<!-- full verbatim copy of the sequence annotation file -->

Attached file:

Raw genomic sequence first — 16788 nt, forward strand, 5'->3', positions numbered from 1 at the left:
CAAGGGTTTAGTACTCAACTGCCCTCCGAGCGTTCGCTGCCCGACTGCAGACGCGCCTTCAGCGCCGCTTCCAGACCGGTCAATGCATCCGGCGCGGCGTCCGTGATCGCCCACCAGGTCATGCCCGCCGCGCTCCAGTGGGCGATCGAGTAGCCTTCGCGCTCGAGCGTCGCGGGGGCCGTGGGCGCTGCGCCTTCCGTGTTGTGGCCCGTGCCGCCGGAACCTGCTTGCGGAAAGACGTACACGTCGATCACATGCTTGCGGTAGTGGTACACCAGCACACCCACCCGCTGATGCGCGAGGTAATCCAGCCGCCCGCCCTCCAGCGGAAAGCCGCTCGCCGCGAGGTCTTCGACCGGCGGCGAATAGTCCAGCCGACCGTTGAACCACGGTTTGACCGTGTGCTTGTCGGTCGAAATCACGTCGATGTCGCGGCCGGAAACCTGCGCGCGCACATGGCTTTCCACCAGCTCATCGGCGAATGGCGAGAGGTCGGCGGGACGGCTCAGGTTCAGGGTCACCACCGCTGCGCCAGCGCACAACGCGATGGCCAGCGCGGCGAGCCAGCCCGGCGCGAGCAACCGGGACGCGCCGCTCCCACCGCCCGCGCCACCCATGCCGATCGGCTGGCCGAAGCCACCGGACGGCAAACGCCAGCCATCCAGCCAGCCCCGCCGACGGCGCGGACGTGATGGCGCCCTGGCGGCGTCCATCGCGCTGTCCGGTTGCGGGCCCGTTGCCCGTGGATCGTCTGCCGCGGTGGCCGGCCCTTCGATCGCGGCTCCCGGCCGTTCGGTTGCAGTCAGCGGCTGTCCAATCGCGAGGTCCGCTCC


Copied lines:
Raw genomic sequence first — 16788 nt, forward strand, 5'->3', positions numbered from 1 at the left:
CAAGGGTTTAGTACTCAACTGCCCTCCGAGCGTTCGCTGCCCGACTGCAGACGCGCCTTCAGCGCCGCTTCCAGACCGGTCAATGCATCCGGCGCGGCGTCCGTGATCGCCCACCAGGTCATGCCCGCCGCGCTCCAGTGGGCGATCGAGTAGCCTTCGCGCTCGAGCGTCGCGGGGGCCGTGGGCGCTGCGCCTTCCGTGTTGTGGCCCGTGCCGCCGGAACCTGCTTGCGGAAAGACGTACACGTCGATCACATGCTTGCGGTAGTGGTACACCAGCACACCCACCCGCTGATGCGCGAGGTAATCCAGCCGCCCGCCCTCCAGCGGAAAGCCGCTCGCCGCGAGGTCTTCGACCGGCGGCGAATAGTCCAGCCGACCGTTGAACCACGGTTTGACCGTGTGCTTGTCGGTCGAAATCACGTCGATGTCGCGGCCGGAAACCTGCGCGCGCACATGGCTTTCCACCAGCTCATCGGCGAATGGCGAGAGGTCGGCGGGACGGCTCAGGTTCAGGGTCACCACCGCTGCGCCAGCGCACAACGCGATGGCCAGCGCGGCGAGCCAGCCCGGCGCGAGCAACCGGGACGCGCCGCTCCCACCGCCCGCGCCACCCATGCCGATCGGCTGGCCGAAGCCACCGGACGGCAAACGCCAGCCATCCAGCCAGCCCCGCCGACGGCGCGGACGTGATGGCGCCCTGGCGGCGTCCATCGCGCTGTCCGGTTGCGGGCCCGTTGCCCGTGGATCGTCTGCCGCGGTGGCCGGCCCTTCGATCGCGGCTCCCGGCCGTTCGGTTGCAGTCAGCGGCTGTCCAATCGCGAGGTCCGCTCC